Graduate Program

Kinesiology and Sports Studies

Degree Name

Master of Science (MS)

Semester of Degree Completion


Thesis Director

Jill D. Owen

Thesis Committee Member

Scott M. Ronspies

Thesis Committee Member

Hasan F. Mavi


A factor of how much physical activity a child gets could be determined by the level of mastery of fundamental movement skills that are needed for the establishment of skills used in many forms of adult physical activity. Children who master a number of fundamental movement skills are more likely to be physically active and they also may be more likely to take part in physical activity when being compared to peers with a lesser level of motor skill proficiency. Children who are considered overweight tend to engage less often in physical activities, which in turn may prevents them from acquiring fundamental movements skills. Therefore, the purpose of this study was to investigate the relationship between Body Mass Index (BMI) and fundamental movement skills in children ages 5 to 7 in a rural school system. The following two research questions were formulated: Does the performance of locomotor and manipulative fundamental movement skills differ by gender among kindergartner and first grade students? Does the performance of locomotor and manipulative fundamental movement skills differ by BMI levels among kindergartner and first grade students? The results indicated that there was a significant difference for gender in the performance of manipulative skills. Males (M=12.38, SE=.701) outperformed females (M=9.14, SE=.627) in manipulative skills. On the other hand, the second hypothesis was not supported. There was no significant difference between children of "normal weight" and those who are "overweight" or "obese" when it comes to performance of fundamental movement skills. Overall, of the 39 students included in this study that were grouped according to gender, there was no significant difference when comparing BMI and fundamental movement skills among boys and girls alike. On the other hand, there was a statistical significance when comparing gender and fundamental movement skills. This research is important for physical educators, parents, teachers, and coaches in order to have a better understanding of a potential relationship between fundamental movement skill development and BMI levels as well as gender differences in the performance of locomotor and manipulative motor skills among early elementary age children.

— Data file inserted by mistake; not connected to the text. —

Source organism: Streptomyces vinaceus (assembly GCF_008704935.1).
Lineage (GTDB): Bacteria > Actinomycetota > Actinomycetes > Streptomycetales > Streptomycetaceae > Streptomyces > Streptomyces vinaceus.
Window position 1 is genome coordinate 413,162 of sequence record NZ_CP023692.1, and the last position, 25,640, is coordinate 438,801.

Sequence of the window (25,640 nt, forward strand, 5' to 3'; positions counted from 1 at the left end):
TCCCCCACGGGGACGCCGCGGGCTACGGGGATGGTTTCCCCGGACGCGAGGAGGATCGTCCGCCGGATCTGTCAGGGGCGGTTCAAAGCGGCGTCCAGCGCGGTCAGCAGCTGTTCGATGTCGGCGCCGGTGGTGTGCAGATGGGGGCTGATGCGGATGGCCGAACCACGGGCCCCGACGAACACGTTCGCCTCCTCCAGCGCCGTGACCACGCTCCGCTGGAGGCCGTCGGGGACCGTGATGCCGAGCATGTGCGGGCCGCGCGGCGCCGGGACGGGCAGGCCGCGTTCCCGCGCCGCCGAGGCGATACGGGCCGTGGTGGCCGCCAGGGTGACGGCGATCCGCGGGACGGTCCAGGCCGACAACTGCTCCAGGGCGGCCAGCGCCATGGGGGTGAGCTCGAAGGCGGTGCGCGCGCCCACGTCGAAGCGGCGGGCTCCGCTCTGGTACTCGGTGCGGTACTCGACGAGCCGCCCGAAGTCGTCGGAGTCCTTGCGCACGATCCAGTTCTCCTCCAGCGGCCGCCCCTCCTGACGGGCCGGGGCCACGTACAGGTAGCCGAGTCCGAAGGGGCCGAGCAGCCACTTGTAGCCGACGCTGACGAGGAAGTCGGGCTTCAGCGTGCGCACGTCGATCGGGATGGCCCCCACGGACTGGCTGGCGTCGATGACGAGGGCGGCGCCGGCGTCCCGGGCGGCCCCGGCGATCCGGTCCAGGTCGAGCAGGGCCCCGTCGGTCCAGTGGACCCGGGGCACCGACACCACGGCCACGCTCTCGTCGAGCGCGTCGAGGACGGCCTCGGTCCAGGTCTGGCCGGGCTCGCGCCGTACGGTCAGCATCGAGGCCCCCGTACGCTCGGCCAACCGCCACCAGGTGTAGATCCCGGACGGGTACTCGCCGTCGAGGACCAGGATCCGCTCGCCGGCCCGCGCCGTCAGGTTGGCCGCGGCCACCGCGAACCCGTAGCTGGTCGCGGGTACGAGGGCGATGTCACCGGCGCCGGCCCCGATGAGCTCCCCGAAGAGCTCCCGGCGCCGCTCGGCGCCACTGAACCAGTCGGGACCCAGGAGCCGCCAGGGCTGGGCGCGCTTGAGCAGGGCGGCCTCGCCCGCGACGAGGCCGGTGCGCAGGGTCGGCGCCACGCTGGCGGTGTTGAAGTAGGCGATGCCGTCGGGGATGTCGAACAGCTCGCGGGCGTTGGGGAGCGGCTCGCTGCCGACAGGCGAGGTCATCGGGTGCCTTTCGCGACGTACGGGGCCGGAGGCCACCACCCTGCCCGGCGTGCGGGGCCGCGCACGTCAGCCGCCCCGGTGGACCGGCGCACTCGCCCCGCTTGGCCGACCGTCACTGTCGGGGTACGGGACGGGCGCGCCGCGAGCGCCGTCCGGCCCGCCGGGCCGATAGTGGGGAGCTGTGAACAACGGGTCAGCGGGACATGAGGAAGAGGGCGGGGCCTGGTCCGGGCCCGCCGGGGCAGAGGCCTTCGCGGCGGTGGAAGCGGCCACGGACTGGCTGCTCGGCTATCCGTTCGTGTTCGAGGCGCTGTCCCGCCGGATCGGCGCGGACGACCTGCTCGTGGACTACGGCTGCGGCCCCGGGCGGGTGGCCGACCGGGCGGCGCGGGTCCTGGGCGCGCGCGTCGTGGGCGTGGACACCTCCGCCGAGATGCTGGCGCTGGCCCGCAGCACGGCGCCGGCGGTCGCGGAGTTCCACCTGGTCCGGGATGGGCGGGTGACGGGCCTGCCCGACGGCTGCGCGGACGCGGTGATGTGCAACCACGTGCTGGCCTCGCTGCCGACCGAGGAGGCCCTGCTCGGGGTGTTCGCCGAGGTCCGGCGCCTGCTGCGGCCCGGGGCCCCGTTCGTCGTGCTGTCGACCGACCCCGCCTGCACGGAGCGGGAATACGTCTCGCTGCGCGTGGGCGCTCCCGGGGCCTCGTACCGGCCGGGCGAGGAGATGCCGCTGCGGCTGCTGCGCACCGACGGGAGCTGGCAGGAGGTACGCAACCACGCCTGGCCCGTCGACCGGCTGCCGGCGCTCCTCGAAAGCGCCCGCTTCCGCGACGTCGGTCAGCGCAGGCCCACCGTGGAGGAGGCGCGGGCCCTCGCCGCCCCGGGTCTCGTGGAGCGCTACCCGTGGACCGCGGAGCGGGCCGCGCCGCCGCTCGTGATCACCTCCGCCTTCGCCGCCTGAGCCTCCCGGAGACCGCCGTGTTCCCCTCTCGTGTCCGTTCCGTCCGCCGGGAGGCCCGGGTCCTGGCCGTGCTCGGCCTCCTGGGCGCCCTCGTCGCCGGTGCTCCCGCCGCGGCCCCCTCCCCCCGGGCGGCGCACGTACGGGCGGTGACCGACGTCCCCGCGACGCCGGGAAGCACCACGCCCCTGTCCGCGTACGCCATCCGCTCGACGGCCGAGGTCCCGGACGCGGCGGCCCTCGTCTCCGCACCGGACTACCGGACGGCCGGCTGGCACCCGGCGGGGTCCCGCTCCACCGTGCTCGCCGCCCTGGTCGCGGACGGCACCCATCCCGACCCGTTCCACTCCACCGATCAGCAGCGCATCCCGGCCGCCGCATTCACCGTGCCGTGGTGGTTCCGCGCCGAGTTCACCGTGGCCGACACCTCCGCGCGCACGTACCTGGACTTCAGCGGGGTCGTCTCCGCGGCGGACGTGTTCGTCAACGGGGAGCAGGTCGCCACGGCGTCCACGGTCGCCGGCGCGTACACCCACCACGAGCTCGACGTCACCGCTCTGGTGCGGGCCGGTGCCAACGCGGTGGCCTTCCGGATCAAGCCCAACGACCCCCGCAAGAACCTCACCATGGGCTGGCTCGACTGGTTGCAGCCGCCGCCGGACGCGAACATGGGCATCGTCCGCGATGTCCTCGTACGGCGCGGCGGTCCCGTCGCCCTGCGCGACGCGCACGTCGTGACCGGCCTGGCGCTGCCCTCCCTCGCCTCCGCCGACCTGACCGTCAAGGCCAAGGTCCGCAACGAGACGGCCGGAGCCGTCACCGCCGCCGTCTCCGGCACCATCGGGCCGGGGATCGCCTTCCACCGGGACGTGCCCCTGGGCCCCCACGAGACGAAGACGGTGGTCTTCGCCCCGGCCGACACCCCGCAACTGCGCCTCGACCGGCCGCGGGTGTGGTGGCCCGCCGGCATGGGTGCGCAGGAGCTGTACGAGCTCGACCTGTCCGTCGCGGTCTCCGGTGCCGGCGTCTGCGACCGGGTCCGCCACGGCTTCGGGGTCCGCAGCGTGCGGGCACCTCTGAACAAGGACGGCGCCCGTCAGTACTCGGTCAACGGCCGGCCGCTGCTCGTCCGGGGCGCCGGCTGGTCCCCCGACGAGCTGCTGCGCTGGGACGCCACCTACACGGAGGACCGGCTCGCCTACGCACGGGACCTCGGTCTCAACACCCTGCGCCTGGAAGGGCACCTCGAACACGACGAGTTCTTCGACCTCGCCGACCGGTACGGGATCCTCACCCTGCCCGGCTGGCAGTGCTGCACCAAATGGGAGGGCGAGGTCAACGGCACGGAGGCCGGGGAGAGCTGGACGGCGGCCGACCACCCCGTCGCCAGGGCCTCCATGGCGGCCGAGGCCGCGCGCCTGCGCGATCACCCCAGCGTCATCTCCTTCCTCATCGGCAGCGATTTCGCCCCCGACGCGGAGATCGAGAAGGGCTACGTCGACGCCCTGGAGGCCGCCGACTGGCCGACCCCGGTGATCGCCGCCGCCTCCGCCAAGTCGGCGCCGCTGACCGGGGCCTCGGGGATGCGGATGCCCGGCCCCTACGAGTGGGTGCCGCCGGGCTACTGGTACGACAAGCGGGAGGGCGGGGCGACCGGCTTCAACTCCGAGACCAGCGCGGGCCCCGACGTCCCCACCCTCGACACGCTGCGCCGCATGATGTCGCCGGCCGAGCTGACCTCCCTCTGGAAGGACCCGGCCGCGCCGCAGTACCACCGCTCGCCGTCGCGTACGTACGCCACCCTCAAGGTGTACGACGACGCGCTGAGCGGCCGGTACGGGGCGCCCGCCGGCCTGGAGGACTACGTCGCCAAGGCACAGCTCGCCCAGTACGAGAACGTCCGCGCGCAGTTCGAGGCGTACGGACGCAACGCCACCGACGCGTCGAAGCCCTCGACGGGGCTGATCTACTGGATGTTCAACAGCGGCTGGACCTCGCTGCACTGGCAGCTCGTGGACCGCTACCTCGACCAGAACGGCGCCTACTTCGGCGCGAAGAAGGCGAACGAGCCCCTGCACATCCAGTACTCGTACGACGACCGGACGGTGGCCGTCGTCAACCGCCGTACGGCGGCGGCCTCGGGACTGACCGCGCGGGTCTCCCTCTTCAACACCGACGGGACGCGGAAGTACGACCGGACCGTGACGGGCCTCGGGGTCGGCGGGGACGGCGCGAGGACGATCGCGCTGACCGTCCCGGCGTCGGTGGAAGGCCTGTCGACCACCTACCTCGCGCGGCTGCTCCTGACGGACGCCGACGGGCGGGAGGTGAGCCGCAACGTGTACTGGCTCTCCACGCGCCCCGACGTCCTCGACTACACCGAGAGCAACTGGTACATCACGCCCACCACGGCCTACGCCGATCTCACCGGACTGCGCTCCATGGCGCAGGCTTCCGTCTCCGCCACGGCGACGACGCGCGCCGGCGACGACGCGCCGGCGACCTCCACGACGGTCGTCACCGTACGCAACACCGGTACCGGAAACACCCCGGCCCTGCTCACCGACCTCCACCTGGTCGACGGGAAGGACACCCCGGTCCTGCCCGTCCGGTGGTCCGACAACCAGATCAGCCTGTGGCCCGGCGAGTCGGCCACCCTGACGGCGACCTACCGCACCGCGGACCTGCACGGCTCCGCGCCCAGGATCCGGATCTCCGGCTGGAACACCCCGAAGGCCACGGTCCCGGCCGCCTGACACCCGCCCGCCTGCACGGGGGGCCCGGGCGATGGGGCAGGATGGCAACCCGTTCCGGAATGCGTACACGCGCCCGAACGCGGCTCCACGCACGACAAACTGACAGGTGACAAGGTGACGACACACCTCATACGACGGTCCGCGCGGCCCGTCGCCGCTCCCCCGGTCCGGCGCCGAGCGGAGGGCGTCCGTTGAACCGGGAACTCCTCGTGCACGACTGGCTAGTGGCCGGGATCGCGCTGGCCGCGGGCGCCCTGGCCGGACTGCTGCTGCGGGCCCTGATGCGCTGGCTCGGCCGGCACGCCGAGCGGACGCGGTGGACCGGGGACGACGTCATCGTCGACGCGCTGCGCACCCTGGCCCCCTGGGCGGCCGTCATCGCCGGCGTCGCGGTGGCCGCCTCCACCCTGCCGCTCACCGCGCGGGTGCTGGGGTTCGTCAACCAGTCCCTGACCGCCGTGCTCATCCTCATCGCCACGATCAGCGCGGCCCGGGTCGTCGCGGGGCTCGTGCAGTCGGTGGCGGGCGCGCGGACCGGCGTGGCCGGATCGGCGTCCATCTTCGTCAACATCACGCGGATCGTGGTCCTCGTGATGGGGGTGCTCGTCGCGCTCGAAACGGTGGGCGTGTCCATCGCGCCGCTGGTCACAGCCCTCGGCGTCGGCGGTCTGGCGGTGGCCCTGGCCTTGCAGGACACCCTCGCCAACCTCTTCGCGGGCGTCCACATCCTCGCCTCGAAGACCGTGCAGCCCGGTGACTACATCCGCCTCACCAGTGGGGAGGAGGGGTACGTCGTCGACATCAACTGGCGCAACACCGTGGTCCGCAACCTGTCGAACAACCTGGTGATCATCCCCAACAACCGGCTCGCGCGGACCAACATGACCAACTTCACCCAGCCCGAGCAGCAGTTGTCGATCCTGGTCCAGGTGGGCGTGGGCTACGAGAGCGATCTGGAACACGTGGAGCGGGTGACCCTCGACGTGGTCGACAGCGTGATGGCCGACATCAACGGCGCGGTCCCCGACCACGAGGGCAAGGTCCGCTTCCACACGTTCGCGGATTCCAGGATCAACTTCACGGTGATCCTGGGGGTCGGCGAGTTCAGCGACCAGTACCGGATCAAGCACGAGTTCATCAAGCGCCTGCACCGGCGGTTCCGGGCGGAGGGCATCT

Included in

Kinesiology Commons